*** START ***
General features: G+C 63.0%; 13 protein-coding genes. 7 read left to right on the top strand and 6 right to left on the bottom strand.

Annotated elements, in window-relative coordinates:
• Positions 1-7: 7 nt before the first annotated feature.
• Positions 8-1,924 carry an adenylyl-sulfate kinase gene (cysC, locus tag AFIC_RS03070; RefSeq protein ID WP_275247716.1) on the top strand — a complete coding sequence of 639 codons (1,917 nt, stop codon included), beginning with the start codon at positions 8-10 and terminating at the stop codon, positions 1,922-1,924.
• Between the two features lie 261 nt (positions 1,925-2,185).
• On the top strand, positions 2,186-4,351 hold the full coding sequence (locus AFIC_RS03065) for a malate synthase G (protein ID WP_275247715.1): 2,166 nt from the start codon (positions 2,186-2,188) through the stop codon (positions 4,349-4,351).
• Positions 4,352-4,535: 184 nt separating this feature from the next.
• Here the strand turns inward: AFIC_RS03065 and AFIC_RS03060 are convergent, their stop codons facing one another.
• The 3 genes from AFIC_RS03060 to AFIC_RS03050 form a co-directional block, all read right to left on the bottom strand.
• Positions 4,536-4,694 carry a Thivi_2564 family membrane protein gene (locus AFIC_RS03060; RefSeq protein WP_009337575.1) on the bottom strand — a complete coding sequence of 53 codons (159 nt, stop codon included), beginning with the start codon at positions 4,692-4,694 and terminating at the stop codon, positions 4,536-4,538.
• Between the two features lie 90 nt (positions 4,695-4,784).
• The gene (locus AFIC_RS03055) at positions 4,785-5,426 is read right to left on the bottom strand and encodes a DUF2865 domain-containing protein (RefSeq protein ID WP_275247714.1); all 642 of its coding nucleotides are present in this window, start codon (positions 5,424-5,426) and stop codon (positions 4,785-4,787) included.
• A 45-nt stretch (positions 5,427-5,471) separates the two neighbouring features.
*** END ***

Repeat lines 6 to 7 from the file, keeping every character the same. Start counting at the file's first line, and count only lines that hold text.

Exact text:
• On the top strand, positions 2,186-4,351 hold the full coding sequence (locus AFIC_RS03065) for a malate synthase G (protein ID WP_275247715.1): 2,166 nt from the start codon (positions 2,186-2,188) through the stop codon (positions 4,349-4,351).
• Positions 4,352-4,535: 184 nt separating this feature from the next.